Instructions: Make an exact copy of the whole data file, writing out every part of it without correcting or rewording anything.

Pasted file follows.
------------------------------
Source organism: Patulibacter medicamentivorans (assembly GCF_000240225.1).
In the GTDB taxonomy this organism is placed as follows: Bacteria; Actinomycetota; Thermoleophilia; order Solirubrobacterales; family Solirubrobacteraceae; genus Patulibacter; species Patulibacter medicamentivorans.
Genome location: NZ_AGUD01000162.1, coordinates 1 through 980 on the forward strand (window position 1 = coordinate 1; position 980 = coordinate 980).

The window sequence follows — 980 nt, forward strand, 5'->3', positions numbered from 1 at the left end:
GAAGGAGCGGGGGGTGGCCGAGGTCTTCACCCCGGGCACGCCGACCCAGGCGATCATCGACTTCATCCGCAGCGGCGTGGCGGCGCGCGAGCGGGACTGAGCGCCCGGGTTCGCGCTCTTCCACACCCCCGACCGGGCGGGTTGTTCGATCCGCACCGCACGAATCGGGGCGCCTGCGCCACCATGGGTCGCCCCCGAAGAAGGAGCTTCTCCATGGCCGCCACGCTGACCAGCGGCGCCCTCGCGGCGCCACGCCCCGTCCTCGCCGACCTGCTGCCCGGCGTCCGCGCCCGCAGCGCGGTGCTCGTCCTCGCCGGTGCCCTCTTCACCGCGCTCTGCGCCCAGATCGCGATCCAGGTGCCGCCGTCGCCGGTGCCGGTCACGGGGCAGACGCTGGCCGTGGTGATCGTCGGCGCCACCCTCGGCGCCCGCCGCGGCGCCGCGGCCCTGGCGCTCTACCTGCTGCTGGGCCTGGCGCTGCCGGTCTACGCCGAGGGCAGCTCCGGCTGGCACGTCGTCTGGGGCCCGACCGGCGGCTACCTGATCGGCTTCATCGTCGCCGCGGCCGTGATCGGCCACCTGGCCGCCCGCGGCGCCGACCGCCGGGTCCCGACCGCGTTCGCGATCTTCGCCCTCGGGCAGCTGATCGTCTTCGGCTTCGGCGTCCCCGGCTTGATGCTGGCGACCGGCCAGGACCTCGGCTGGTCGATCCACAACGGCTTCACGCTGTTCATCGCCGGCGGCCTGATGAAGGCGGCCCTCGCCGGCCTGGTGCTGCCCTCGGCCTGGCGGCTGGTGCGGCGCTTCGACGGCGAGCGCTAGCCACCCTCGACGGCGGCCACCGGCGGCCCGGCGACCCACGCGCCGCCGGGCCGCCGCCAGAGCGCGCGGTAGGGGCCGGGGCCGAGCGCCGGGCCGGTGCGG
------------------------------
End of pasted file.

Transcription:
Source organism: Patulibacter medicamentivorans (assembly GCF_000240225.1).
In the GTDB taxonomy this organism is placed as follows: Bacteria; Actinomycetota; Thermoleophilia; order Solirubrobacterales; family Solirubrobacteraceae; genus Patulibacter; species Patulibacter medicamentivorans.
Genome location: NZ_AGUD01000162.1, coordinates 1 through 980 on the forward strand (window position 1 = coordinate 1; position 980 = coordinate 980).

The window sequence follows — 980 nt, forward strand, 5'->3', positions numbered from 1 at the left end:
GAAGGAGCGGGGGGTGGCCGAGGTCTTCACCCCGGGCACGCCGACCCAGGCGATCATCGACTTCATCCGCAGCGGCGTGGCGGCGCGCGAGCGGGACTGAGCGCCCGGGTTCGCGCTCTTCCACACCCCCGACCGGGCGGGTTGTTCGATCCGCACCGCACGAATCGGGGCGCCTGCGCCACCATGGGTCGCCCCCGAAGAAGGAGCTTCTCCATGGCCGCCACGCTGACCAGCGGCGCCCTCGCGGCGCCACGCCCCGTCCTCGCCGACCTGCTGCCCGGCGTCCGCGCCCGCAGCGCGGTGCTCGTCCTCGCCGGTGCCCTCTTCACCGCGCTCTGCGCCCAGATCGCGATCCAGGTGCCGCCGTCGCCGGTGCCGGTCACGGGGCAGACGCTGGCCGTGGTGATCGTCGGCGCCACCCTCGGCGCCCGCCGCGGCGCCGCGGCCCTGGCGCTCTACCTGCTGCTGGGCCTGGCGCTGCCGGTCTACGCCGAGGGCAGCTCCGGCTGGCACGTCGTCTGGGGCCCGACCGGCGGCTACCTGATCGGCTTCATCGTCGCCGCGGCCGTGATCGGCCACCTGGCCGCCCGCGGCGCCGACCGCCGGGTCCCGACCGCGTTCGCGATCTTCGCCCTCGGGCAGCTGATCGTCTTCGGCTTCGGCGTCCCCGGCTTGATGCTGGCGACCGGCCAGGACCTCGGCTGGTCGATCCACAACGGCTTCACGCTGTTCATCGCCGGCGGCCTGATGAAGGCGGCCCTCGCCGGCCTGGTGCTGCCCTCGGCCTGGCGGCTGGTGCGGCGCTTCGACGGCGAGCGCTAGCCACCCTCGACGGCGGCCACCGGCGGCCCGGCGACCCACGCGCCGCCGGGCCGCCGCCAGAGCGCGCGGTAGGGGCCGGGGCCGAGCGCCGGGCCGGTGCGG